SOCIAL MEDIA MANAGER
A group of 26 students are beginning to feel more at home at Franciscan University after transferring from Aquinas College in Nashville, Tennessee, at the beginning of the semester.
When Aquinas College announced earlier this year that they would only be offering education degrees beginning in the fall of 2017, up to 140 students were left in need of a school to transfer to.
Sophomore nursing student Katia Gyetvai said that the Dominican Sisters of St. Cecilia, who run the college, sat all the students down and told them that the college had been struggling financially for years and were unable to continue functioning with a full program.
Sarah Hoover, a junior nursing student, said the initial reaction for all the students was just a state of shock, as they realized they wouldn’t been spending the next few years with their friends as they had planned.
The college, which receives no money from the federal government, relies entirely on benefactors and student enrollment. Despite recent efforts to increase enrollment, including the construction of a $9 million residence hall, the college was not able to meet their goals.
In order to help the students find an institution to continue their education, Aquinas held a college fair and invited several schools that were willing to give students a generous financial aid package to help with the transition. Among those was a group from Franciscan University, who offered generous financial aid packages to students, trying to match what they had received at Aquinas.
Hoover said that for most of the students, choosing which school to transfer to depended heavily on which schools would accept the most credits and would be able to give scholarships. Franciscan University was one of only a few schools that was willing to help students graduate on time while also providing those much-needed scholarships.
Junior business management major Mary Brewer said that Franciscan was the only school she felt drawn to, a sentiment that was solidified by the compassionate way that the university tried to help students make the transfer.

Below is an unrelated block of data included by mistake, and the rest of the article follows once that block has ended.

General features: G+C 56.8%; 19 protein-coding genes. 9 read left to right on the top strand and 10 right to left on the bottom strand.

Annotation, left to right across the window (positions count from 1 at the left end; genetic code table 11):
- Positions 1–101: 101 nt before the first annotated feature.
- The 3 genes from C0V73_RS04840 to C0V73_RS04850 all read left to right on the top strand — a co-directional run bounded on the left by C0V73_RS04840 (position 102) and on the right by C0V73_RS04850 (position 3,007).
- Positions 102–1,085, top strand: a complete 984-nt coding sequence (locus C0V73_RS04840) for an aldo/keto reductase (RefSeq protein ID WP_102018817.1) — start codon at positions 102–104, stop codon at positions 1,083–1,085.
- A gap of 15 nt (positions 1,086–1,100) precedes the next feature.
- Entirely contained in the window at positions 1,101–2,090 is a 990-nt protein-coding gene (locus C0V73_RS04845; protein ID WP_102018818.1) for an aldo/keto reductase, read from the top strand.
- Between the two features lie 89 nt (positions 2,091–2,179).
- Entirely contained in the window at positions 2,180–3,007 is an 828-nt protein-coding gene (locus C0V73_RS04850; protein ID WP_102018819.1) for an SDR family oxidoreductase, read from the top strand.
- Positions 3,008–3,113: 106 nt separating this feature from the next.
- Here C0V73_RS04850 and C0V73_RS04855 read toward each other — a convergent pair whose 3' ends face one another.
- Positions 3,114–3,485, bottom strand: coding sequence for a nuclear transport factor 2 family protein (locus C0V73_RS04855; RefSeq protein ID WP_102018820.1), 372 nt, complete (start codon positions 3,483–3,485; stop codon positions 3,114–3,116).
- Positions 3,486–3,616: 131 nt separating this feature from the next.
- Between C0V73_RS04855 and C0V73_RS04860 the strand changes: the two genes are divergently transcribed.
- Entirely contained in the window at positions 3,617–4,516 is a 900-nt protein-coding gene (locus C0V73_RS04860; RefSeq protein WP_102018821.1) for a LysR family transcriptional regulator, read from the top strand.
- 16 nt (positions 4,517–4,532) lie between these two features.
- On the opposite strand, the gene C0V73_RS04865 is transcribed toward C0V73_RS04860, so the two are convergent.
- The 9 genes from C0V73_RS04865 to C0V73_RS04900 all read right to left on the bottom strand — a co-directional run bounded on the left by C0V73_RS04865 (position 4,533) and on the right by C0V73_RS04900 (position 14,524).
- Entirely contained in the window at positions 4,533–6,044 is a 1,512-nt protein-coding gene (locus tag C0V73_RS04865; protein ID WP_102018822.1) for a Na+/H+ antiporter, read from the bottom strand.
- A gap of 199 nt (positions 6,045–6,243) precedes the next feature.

“They were very understanding and they prayed for us to know God’s will, so I felt very at peace making the decision to come here,” said Brewer.
Transferring to a school with a Catholic identity similar to that of Aquinas was also an important factor in the students’ decision, said Hoover.
Gyetvai said, “It’s nice that I can still grow in both my faith and academic lives, without compromising one or the other.”
While the transfer was easy, it was still hard for many of the students to leave the tight-knit community which they called a second family. Last year, Aquinas College had just 257 students, just 12 percent of Franciscan University’s enrollment, according to the university’s 2016-17 factbook. Because Aquinas was so small in enrollment numbers, students were able to grow deep bonds with one another. When everyone was told they would have to be separated, it hit home especially hard.
“It just felt like I had so many relatives at the school,” said Gyetvai.
What helped, according to the students, was having so many of their friends come to Franciscan with them.
Of the 26 students who transferred, five are currently in Austria while the other 21 are spending their first semester on main campus. This has allowed for the transfer students to adjust, said Hoover, because they didn’t have to start from scratch – they already had some friends that would help make the transition easier.
Halfway through their first semester, the former Aquinas students are still adjusting to life at Franciscan University, but they are grateful for the opportunities that Franciscan has provided them so far.
Sophomore nursing student Arianna Fouch has added a minor in sacred music, which was not an option at Aquinas. Fouch and Gyetvai also jumped at the opportunity to play intramural sports, another item they hadn’t had the chance to do at Aquinas.
The memories and relationships that the students made while at Aquinas will always be with them, and while it is still a hard transition to be making, they are all grateful to be at Franciscan and know the people here.
“The people at Franciscan are what I like to call ‘kindred spirits,’” said Becker. “They are wonderful, beautiful people … and have all welcomed us with open arms.”